That evening took a flight to Dunedin and paid the notoriously overpriced taxi fare and stepped in my home for a few days, Balllymena House. This is an increasingly dilapidated old Victorian era building which creaks and wobbles as you make your way around, but it's comfortable, inexpensive, and the family-staff are very helpful. Have carried out some of the more official purposes of my visit, firstly being to check on my Masonic Lodge; tenant Dominic S. (of the The 3Ds fame) loves the place and has made the main hall into a music studio. My other required activity here was complete enrolment matters with the University of Otago. A few thousand dollars later, I now have a student card for my Masters of Higher Education degree; the first tutorial is on Friday.

In less requisite activities, I have purchased a small mountain of shirts from the local SaveMart; run into a chap from Byron Bay who also considers it to the finest clothes store in the AU-NZ region. As for today, spent a good few hours making my way through the Otago Museum, which has excellent Pacific Island culture sections, a good maritime history collection, and an impressive nature section. Curiously, it also has a good Greco-Egyptian antiquities collection (including a mummy). As always, I find Dunedin to be one of the most delightful and charming little cities imaginable; any excuse to visit.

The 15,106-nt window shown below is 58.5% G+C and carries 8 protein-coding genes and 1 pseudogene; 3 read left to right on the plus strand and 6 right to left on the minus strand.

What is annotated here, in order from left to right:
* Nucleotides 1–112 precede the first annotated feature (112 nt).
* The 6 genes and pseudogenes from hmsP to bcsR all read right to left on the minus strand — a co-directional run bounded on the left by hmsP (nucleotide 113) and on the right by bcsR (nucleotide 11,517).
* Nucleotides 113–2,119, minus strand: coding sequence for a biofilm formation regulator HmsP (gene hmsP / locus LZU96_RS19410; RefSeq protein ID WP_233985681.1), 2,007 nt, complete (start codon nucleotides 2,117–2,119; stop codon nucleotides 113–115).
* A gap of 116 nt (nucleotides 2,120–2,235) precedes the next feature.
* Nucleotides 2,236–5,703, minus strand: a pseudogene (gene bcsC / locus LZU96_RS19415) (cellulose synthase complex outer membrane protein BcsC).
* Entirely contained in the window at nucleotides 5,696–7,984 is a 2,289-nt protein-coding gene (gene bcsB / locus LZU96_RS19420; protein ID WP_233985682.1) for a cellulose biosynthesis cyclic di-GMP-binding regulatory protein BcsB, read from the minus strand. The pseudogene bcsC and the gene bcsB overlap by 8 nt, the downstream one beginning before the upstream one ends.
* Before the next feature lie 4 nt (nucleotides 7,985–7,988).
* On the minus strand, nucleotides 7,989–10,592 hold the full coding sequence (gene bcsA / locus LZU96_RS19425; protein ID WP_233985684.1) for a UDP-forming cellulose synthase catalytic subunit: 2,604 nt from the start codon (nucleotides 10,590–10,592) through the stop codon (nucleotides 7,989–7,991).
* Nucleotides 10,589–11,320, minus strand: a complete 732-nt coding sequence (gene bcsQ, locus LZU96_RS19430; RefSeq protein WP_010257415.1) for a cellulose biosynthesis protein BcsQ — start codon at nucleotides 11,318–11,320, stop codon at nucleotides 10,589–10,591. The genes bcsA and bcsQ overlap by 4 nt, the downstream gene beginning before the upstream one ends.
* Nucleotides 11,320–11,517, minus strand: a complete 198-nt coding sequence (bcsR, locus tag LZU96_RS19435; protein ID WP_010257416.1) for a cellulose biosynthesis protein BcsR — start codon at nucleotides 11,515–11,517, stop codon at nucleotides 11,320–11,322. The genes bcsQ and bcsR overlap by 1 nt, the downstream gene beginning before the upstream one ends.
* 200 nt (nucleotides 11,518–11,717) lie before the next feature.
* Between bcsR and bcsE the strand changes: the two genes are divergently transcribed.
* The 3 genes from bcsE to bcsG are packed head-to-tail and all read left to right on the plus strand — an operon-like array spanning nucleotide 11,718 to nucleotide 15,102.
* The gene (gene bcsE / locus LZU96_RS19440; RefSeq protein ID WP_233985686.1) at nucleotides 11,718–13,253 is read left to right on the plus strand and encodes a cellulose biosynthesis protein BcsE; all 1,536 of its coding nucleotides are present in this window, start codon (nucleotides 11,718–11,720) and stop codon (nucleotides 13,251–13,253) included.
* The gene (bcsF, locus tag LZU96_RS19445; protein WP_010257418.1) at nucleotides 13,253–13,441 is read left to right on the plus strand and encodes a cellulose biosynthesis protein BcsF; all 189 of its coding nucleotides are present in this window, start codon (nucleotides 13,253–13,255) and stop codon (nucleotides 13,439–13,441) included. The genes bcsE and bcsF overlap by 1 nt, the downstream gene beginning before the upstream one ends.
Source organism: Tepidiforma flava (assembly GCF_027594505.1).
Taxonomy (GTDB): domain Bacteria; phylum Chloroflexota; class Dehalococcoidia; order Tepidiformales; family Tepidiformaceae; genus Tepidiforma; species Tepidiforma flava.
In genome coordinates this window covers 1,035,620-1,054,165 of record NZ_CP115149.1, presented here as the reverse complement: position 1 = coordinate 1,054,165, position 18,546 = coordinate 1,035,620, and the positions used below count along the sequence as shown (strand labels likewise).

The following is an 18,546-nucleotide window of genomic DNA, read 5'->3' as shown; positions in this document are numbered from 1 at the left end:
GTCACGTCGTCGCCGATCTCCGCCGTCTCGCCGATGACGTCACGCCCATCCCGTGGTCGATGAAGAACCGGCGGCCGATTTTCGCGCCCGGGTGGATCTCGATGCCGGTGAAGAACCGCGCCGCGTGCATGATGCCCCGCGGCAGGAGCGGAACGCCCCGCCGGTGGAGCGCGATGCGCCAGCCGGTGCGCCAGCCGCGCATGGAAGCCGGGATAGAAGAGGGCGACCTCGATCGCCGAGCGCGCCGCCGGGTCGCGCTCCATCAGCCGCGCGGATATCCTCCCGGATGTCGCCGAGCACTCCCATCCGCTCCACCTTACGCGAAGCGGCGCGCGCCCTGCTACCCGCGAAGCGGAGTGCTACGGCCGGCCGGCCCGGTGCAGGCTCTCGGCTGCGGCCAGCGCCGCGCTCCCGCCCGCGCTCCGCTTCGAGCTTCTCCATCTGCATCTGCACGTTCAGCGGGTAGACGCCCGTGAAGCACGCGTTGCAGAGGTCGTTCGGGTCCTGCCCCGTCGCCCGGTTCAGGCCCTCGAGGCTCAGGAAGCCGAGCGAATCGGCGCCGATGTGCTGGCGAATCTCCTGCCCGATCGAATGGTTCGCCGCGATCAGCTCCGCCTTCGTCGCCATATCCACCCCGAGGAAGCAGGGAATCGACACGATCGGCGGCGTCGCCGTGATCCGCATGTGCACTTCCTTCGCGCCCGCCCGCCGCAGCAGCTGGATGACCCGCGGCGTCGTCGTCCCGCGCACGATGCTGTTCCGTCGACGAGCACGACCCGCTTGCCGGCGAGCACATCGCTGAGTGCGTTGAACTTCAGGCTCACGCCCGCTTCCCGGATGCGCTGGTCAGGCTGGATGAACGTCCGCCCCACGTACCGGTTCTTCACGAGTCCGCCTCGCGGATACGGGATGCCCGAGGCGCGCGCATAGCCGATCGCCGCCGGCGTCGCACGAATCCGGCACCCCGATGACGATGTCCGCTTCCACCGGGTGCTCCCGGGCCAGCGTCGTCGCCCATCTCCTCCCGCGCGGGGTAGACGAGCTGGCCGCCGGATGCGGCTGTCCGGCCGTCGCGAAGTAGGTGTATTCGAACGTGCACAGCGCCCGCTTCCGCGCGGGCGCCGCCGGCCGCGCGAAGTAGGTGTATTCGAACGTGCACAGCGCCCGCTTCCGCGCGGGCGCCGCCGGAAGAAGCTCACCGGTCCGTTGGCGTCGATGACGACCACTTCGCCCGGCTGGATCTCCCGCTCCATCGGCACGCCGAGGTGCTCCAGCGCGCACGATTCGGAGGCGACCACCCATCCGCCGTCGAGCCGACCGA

::contented purr::

Feb. 18th, 2019 10:44 pm
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[personal profile] ysobel
Monkey has just upped her cuteness level.

At some point in the last year or so she started sleeping on me sometimes at night -- sometimes I'd be in bed and she'd climb onto my stomach and snuggle down, warm and purring, and put her head tucked against or on top of my hand or wrist. Even when I was technically interrupted in the middle of doing something on my iPad, I wasn't upset at the blocking; I'd just lie there being a self-heating cat bed, like making her comfortable was the only priority I had.